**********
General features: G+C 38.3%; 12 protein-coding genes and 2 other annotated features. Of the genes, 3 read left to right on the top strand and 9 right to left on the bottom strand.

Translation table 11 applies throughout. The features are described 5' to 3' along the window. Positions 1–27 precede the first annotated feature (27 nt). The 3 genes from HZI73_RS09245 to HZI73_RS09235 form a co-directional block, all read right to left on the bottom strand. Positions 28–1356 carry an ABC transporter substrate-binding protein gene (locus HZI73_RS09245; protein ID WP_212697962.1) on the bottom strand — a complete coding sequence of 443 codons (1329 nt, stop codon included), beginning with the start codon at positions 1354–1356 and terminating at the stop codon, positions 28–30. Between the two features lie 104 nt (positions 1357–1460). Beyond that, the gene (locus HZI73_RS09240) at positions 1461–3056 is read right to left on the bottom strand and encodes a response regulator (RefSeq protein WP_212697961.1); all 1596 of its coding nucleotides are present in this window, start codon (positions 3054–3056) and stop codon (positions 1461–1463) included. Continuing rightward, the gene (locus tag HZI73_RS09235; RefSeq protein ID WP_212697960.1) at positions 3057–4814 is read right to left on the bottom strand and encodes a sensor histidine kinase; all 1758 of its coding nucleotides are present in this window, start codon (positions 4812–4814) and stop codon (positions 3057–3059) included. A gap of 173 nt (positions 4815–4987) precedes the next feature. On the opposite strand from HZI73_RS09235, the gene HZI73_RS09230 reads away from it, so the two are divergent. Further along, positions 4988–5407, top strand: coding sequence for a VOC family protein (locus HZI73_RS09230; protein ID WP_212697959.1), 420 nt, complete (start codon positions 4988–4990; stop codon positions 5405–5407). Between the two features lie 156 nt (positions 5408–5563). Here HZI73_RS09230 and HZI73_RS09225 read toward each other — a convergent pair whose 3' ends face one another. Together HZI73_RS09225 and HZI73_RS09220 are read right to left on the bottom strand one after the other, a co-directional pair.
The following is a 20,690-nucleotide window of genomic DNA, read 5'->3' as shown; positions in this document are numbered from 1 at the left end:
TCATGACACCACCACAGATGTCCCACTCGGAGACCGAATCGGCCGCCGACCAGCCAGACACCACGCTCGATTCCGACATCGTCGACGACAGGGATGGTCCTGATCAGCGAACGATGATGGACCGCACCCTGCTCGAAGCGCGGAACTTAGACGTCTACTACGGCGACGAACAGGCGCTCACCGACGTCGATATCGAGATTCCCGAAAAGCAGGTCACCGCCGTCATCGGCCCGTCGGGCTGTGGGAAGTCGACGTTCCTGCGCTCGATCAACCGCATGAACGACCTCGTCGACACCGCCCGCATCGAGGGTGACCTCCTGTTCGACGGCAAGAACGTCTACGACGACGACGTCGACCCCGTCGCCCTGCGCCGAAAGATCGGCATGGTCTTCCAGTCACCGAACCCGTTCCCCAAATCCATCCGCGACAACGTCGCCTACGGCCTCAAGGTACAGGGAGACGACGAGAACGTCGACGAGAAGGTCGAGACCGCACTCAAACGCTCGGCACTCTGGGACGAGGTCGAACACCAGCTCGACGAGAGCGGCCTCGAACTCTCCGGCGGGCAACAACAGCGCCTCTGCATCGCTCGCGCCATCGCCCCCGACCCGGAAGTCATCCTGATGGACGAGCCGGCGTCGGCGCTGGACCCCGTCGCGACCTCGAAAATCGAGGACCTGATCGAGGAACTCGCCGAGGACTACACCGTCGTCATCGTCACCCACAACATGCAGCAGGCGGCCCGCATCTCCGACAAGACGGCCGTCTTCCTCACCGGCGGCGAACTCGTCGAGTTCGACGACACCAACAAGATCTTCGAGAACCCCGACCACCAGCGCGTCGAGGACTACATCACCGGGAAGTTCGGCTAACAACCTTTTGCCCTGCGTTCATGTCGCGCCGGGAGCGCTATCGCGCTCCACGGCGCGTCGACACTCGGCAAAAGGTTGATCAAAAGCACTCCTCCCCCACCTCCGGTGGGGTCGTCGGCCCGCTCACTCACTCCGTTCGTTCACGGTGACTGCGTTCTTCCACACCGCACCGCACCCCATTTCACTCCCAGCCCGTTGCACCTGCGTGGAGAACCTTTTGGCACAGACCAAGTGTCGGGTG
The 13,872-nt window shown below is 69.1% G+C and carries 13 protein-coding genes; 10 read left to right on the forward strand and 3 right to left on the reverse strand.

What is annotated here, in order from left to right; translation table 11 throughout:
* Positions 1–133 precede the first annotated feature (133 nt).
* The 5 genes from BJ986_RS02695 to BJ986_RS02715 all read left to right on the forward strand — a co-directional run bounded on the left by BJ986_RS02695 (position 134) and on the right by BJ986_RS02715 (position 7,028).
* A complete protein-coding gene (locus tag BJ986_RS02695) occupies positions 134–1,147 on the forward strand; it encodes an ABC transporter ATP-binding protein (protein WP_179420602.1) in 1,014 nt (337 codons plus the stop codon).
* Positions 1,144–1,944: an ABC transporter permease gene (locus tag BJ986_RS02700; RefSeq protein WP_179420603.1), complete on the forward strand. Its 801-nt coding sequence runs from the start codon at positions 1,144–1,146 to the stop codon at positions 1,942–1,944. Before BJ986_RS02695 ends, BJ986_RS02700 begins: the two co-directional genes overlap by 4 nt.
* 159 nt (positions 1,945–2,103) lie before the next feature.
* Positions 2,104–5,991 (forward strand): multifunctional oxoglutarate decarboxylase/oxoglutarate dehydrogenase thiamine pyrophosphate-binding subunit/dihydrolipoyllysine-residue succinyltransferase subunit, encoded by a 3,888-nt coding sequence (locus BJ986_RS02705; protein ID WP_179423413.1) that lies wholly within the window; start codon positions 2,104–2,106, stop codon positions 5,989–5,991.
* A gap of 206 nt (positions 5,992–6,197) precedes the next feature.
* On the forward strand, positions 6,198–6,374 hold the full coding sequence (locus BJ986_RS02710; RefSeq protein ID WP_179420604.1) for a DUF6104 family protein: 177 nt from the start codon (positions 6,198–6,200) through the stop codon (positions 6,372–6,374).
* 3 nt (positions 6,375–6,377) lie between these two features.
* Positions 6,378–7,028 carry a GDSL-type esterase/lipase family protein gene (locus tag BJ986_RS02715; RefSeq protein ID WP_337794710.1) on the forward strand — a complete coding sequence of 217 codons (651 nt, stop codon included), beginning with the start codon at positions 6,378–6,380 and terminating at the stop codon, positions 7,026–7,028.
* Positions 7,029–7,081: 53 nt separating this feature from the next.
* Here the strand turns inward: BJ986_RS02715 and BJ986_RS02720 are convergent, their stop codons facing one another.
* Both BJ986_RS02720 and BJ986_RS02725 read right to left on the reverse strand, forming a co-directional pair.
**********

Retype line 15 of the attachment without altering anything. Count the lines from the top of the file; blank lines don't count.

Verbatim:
* 3 nt (positions 6,375–6,377) lie between these two features.